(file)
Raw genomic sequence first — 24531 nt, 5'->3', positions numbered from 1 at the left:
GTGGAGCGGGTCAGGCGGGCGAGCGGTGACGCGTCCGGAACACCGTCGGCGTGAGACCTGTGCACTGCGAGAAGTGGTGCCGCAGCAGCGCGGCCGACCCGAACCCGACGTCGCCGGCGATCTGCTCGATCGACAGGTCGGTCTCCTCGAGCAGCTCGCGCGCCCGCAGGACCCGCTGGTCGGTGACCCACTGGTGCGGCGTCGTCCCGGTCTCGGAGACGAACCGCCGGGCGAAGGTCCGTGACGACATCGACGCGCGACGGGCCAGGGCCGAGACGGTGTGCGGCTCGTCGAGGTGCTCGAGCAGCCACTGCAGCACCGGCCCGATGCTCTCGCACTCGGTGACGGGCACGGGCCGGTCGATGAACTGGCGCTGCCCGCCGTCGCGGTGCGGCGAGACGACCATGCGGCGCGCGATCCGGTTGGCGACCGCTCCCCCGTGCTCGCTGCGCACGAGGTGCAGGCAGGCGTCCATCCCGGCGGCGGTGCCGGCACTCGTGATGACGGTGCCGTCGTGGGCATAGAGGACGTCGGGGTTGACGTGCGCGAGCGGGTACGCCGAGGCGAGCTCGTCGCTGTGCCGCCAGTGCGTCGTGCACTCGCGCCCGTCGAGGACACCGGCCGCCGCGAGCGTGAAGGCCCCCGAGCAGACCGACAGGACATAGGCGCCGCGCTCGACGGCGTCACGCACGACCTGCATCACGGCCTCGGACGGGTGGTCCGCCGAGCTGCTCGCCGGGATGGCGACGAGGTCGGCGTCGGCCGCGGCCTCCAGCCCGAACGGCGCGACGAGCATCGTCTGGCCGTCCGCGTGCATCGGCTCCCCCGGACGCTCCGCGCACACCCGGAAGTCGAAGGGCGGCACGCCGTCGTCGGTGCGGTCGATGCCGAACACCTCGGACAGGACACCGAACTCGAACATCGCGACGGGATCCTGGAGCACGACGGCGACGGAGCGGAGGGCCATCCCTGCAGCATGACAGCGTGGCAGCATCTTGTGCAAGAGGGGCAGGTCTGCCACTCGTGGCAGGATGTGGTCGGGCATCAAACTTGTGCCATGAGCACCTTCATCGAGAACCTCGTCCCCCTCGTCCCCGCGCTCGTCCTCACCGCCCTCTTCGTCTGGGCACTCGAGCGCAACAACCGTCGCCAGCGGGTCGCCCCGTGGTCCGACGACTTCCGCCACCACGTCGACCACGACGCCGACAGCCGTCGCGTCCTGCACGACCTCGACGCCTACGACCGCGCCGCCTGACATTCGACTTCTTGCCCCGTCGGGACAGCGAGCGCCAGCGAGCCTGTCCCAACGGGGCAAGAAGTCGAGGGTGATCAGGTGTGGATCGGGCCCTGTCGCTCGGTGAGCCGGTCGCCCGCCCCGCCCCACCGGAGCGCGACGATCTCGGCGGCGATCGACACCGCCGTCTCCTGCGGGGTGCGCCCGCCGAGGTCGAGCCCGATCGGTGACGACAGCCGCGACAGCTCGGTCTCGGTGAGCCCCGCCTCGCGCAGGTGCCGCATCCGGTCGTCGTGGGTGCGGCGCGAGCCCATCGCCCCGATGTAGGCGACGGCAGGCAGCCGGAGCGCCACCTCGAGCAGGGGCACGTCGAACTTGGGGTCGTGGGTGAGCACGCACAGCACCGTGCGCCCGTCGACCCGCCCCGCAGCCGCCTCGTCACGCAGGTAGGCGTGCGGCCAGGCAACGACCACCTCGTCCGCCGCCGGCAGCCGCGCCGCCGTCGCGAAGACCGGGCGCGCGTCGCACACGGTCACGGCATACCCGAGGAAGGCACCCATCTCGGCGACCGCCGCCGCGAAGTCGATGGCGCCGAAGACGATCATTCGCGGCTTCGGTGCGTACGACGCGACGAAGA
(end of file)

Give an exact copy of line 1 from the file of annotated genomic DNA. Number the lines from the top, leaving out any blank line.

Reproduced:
Raw genomic sequence first — 24531 nt, 5'->3', positions numbered from 1 at the left: